Experts call for action to mitigate massive pandemic job losses
The UK faces a ticking time bomb as the Government schemes that have propped up businesses through the pandemic are slowly rolled back, potentially ripping the carpet from underneath some vulnerable firms and causing thousands to lose their jobs, experts have warned.
Charities and the opposition called on the Government to help those who are bound to lose their jobs as a wave of bankruptcies hit the country.
It followed the news that more than 600,000 UK workers lost their jobs during lockdown, with worse likely to come.
Labour shadow work and pensions secretary Jonathan Reynolds said that without Government action, the UK will “face mass unemployment on a scale not seen for decades”.
No single new policy will be enough: reducing employment costs, supporting apprenticeships and retraining initiatives all need to be part of the mix
He added: “There must be urgent action from the Government to assist the hardest-hit regions and specific support for sectors particularly exposed to the nature of the Covid crisis. It must prevent additional unemployment, support those who become unemployed and enable the creation of new jobs.”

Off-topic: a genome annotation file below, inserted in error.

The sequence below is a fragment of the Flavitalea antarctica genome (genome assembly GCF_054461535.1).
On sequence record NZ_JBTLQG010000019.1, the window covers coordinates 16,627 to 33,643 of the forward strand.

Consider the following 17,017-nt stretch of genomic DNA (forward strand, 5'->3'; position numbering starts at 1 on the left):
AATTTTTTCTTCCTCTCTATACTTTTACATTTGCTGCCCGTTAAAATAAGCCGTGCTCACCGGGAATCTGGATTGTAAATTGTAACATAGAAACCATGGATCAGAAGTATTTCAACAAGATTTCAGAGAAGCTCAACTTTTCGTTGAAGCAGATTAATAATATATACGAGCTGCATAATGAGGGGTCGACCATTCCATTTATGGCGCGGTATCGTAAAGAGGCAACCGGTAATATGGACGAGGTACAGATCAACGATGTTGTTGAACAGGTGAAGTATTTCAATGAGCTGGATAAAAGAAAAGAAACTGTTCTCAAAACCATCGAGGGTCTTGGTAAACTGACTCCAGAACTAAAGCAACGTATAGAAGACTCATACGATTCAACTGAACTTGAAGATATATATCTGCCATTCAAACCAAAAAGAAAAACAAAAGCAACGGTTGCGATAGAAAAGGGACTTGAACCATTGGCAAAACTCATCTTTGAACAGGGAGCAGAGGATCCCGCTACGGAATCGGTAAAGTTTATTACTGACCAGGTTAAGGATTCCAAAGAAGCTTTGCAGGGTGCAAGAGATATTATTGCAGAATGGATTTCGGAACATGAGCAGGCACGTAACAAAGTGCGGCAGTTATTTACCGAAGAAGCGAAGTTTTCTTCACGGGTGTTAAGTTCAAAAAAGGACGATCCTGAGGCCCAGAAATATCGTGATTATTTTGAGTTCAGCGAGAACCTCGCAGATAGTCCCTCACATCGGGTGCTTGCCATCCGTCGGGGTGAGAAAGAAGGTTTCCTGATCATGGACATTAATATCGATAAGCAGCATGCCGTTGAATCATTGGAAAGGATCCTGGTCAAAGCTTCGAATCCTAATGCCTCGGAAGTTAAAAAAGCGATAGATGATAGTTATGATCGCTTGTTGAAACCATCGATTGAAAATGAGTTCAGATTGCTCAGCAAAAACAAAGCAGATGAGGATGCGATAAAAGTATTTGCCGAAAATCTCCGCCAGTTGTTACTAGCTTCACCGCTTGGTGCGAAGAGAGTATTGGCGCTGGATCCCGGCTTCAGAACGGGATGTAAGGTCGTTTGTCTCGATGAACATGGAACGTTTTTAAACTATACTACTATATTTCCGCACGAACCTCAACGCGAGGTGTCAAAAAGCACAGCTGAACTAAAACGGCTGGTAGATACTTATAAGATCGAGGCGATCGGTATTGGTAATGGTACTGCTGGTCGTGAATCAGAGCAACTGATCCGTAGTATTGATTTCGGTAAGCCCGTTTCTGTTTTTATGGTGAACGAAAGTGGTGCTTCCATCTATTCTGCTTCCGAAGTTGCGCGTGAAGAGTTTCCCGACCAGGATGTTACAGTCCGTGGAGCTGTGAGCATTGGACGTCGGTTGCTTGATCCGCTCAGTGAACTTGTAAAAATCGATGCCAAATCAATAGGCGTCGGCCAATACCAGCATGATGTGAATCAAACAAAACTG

Experts said the true extent of Britain’s unemployment has been hidden behind the Government’s furlough scheme, which pays up to 80% of workers’ salaries if they are sent home during the pandemic.
Dame Gillian Guy, the chief executive of Citizens Advice, said that one person was calling its helplines every two minutes with an issue arising from redundancy.
She said: “The job retention scheme has so far prevented many redundancies, but with more job losses on the horizon, the Government must ensure people can access adequate support through the benefits system.”
Business groups said the Government must focus its efforts on keeping companies alive so they can continue to employ people.
Mike Cherry, the national chairman of the Federation of Small Businesses, said: “No single new policy will be enough: reducing employment costs, supporting apprenticeships and retraining initiatives all need to be part of the mix.”
He added: “The statutory sick pay rebate for small firms with staff who have self-isolated due to Covid-19 was a vital intervention.
“We now either need to see that rebate widened and made permanent or a separate mechanism established to help small firms manage this expenditure – particularly given that many of us may need to isolate more than once as the track and trace strategy takes hold.”
The urgent priority must be creating inclusive jobs today by turbocharging the sustainable industries of tomorrow
Matthew Percival, from the Confederation of British Industry, said British workers need to be retrained for the jobs of the future.
“Unemployment falls unevenly across society and leaves scars that last generations,” Mr Percival said.
He added: “The urgent priority must be creating inclusive jobs today by turbocharging the sustainable industries of tomorrow.
“This should be backed by a revolution in retraining, with business, government and education providers stepping up to reskill communities for the future.”
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